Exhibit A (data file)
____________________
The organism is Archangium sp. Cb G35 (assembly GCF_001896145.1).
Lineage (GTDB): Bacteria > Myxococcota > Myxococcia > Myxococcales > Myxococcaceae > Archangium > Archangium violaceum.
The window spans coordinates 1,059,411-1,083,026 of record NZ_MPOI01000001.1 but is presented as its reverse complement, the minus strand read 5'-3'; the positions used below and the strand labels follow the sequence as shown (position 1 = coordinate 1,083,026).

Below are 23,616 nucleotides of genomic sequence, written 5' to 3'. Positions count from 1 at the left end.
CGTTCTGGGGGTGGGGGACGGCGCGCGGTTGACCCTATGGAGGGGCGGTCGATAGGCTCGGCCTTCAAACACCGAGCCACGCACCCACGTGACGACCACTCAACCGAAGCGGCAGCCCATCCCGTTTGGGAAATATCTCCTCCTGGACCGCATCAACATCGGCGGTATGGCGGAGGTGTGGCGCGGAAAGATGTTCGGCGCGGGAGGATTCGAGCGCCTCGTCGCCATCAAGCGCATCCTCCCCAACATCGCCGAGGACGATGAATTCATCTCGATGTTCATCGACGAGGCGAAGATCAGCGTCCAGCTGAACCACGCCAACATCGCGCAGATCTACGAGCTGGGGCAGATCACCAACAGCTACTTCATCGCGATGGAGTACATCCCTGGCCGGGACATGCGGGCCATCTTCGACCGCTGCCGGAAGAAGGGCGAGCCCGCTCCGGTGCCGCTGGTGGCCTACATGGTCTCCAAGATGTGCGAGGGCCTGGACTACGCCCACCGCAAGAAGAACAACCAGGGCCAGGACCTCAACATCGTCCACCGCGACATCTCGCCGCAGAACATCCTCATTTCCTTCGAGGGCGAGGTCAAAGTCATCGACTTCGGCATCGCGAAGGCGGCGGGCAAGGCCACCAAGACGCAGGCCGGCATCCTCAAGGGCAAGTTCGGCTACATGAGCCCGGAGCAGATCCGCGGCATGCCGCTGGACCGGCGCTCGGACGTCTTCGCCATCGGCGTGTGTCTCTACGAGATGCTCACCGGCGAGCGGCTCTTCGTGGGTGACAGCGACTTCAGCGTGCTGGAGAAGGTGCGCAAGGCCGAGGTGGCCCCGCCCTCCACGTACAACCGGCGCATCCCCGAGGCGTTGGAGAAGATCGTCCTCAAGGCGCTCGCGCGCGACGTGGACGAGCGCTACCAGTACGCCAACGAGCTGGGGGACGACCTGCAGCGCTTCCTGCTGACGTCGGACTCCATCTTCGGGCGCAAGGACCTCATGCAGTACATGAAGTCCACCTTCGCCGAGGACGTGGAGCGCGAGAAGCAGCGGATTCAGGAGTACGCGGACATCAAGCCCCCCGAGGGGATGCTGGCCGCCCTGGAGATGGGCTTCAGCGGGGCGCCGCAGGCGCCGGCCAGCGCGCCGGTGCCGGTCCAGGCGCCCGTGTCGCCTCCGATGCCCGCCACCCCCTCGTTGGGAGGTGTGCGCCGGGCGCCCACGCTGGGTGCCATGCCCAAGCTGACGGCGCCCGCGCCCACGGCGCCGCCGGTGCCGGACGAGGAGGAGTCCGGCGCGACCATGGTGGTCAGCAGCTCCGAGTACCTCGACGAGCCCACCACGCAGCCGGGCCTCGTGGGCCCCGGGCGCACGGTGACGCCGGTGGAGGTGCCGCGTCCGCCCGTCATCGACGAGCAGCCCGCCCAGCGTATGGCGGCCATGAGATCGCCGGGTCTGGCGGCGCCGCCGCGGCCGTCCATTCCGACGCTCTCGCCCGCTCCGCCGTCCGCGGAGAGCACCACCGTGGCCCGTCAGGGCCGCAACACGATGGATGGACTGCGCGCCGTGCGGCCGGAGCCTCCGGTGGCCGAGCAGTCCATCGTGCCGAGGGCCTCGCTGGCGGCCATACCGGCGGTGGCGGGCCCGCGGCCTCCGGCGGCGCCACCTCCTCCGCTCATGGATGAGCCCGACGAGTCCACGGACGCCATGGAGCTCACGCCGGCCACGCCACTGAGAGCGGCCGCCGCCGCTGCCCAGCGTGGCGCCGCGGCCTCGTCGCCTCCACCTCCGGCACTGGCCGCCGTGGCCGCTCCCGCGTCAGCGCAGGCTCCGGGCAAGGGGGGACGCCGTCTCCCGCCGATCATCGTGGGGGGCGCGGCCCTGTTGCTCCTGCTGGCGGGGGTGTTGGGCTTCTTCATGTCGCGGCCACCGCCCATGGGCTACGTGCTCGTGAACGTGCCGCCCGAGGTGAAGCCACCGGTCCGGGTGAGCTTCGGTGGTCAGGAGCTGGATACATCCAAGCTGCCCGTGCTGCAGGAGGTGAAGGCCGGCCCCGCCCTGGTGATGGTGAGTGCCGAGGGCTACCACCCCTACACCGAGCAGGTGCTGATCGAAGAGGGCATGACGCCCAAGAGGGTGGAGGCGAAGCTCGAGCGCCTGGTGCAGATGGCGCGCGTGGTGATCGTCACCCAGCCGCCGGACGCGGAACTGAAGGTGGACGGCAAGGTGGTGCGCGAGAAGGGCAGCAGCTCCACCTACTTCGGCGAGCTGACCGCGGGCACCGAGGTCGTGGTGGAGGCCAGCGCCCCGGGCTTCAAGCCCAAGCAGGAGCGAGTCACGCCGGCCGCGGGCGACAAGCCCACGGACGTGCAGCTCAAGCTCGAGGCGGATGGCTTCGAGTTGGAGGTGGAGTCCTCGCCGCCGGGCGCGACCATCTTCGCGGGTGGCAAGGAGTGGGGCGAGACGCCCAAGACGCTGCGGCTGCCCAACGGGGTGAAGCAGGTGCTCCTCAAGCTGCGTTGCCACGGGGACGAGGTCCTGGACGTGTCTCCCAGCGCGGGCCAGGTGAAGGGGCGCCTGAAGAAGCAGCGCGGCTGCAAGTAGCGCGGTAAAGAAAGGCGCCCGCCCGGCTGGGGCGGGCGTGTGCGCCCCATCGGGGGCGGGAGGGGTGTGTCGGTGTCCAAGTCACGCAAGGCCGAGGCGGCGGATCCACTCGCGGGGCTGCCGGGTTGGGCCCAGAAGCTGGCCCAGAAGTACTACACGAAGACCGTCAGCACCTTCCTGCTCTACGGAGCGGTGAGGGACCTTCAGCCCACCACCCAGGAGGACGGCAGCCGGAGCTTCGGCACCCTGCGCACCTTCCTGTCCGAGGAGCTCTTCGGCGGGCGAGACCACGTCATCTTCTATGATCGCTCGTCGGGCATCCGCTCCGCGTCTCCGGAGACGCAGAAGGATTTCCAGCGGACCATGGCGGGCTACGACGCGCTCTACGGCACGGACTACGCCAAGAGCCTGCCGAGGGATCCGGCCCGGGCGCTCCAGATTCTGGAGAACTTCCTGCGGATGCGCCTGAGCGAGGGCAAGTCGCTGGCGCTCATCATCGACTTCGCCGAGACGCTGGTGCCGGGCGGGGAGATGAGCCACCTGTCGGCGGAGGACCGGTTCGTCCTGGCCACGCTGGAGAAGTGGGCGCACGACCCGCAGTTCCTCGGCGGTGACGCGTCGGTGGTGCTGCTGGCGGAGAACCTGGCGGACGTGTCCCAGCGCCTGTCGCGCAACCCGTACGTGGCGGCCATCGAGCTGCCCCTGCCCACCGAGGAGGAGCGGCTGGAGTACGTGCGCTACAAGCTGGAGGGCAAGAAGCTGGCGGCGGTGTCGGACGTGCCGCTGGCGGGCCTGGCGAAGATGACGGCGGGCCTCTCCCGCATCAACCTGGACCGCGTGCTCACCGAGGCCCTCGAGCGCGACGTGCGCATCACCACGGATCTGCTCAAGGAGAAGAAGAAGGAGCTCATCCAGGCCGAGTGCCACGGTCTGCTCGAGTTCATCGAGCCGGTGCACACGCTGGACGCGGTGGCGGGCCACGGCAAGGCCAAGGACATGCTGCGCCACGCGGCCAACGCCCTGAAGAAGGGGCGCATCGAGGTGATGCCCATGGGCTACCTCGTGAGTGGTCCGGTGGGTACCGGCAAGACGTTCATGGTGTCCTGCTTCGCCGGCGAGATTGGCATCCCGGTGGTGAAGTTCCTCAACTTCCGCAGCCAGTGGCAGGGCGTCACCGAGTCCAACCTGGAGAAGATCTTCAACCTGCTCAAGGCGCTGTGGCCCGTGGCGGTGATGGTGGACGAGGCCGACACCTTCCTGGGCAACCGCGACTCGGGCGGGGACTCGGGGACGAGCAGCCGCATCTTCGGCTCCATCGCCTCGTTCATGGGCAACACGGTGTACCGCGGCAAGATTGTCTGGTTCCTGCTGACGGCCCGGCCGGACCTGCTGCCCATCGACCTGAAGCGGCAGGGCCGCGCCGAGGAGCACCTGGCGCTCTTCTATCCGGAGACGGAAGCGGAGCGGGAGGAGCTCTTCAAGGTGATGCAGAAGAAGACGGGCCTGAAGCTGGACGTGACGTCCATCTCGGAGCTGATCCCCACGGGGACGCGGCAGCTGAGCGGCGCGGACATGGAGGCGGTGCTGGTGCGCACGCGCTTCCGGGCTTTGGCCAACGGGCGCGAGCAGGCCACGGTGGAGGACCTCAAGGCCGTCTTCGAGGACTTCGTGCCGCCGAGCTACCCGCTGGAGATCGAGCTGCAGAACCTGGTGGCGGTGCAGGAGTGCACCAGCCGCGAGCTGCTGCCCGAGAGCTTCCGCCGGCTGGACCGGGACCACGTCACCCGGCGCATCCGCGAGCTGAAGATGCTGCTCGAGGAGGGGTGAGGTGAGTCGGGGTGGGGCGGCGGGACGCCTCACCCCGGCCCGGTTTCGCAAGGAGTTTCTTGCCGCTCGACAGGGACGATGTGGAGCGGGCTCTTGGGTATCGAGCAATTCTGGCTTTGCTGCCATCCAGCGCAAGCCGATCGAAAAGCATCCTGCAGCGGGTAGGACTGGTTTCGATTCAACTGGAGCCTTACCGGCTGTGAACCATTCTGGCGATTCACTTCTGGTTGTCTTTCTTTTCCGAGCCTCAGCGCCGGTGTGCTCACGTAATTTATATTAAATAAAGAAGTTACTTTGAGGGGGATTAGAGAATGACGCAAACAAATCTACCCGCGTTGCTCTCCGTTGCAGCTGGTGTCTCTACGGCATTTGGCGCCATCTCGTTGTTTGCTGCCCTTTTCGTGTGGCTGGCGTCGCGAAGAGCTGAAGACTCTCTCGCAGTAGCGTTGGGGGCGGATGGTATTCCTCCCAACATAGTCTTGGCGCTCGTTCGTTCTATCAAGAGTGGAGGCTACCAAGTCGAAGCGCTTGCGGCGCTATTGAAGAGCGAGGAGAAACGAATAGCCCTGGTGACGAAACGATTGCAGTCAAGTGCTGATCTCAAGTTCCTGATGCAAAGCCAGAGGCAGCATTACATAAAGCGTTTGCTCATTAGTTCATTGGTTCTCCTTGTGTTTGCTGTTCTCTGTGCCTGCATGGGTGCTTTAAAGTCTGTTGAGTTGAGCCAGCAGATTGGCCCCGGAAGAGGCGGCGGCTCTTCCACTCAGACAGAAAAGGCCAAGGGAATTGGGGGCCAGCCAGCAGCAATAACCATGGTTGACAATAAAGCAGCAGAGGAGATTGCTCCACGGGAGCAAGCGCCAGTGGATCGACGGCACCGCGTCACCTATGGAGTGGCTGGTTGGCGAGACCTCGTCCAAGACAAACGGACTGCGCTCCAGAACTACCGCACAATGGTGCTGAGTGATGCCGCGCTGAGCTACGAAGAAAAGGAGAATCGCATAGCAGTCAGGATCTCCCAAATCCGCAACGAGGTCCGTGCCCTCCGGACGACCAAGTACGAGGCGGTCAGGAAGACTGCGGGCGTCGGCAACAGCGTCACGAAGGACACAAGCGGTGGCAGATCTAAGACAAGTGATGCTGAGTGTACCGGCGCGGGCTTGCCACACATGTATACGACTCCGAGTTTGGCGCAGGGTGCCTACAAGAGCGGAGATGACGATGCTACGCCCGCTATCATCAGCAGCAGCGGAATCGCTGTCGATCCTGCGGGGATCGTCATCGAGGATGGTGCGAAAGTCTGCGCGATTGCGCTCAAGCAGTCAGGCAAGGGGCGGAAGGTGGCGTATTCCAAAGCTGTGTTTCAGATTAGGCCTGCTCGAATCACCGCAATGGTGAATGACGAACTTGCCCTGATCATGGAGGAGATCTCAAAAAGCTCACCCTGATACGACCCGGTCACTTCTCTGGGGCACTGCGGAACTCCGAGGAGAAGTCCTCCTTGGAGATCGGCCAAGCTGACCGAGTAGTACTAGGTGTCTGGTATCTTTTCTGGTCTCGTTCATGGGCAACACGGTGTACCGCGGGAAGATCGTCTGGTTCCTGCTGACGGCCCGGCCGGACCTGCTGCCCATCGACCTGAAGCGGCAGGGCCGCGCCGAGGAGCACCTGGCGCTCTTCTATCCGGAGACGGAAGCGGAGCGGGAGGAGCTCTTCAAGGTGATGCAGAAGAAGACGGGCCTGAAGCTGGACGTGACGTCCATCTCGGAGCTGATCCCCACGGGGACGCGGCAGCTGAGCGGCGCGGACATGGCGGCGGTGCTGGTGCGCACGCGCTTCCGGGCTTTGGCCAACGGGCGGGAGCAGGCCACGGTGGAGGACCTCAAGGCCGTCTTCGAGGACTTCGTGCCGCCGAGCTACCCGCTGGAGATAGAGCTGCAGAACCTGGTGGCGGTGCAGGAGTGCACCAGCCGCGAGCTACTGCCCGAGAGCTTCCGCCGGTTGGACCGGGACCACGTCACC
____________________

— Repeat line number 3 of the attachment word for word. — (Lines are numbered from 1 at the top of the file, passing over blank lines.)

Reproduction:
The window spans coordinates 1,059,411-1,083,026 of record NZ_MPOI01000001.1 but is presented as its reverse complement, the minus strand read 5'-3'; the positions used below and the strand labels follow the sequence as shown (position 1 = coordinate 1,083,026).